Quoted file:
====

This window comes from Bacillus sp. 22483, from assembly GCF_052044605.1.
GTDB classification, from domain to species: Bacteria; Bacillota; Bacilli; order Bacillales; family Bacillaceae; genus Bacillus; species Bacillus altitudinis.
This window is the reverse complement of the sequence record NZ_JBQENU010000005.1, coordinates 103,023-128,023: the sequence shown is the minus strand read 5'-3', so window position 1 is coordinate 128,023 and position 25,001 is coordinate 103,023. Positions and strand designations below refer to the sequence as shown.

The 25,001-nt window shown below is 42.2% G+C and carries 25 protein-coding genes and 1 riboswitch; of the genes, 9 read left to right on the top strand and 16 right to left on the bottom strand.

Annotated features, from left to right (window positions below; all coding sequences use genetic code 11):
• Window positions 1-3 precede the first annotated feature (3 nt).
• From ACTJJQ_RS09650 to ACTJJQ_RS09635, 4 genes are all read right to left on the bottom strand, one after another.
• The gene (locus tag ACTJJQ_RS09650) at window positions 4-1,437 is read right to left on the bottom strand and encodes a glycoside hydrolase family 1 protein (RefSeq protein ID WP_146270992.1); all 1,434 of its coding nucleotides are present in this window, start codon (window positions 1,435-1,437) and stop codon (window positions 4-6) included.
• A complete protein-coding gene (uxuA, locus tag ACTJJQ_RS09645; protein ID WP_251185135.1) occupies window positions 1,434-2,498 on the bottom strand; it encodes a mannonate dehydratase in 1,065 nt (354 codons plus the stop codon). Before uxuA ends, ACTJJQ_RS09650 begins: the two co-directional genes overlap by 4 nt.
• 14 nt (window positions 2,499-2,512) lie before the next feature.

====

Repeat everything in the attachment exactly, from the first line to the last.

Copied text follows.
This window comes from Bacillus sp. 22483, from assembly GCF_052044605.1.
GTDB classification, from domain to species: Bacteria; Bacillota; Bacilli; order Bacillales; family Bacillaceae; genus Bacillus; species Bacillus altitudinis.
This window is the reverse complement of the sequence record NZ_JBQENU010000005.1, coordinates 103,023-128,023: the sequence shown is the minus strand read 5'-3', so window position 1 is coordinate 128,023 and position 25,001 is coordinate 103,023. Positions and strand designations below refer to the sequence as shown.

The 25,001-nt window shown below is 42.2% G+C and carries 25 protein-coding genes and 1 riboswitch; of the genes, 9 read left to right on the top strand and 16 right to left on the bottom strand.

Annotated features, from left to right (window positions below; all coding sequences use genetic code 11):
• Window positions 1-3 precede the first annotated feature (3 nt).
• From ACTJJQ_RS09650 to ACTJJQ_RS09635, 4 genes are all read right to left on the bottom strand, one after another.
• The gene (locus tag ACTJJQ_RS09650) at window positions 4-1,437 is read right to left on the bottom strand and encodes a glycoside hydrolase family 1 protein (RefSeq protein ID WP_146270992.1); all 1,434 of its coding nucleotides are present in this window, start codon (window positions 1,435-1,437) and stop codon (window positions 4-6) included.
• A complete protein-coding gene (uxuA, locus tag ACTJJQ_RS09645; protein ID WP_251185135.1) occupies window positions 1,434-2,498 on the bottom strand; it encodes a mannonate dehydratase in 1,065 nt (354 codons plus the stop codon). Before uxuA ends, ACTJJQ_RS09650 begins: the two co-directional genes overlap by 4 nt.
• 14 nt (window positions 2,499-2,512) lie before the next feature.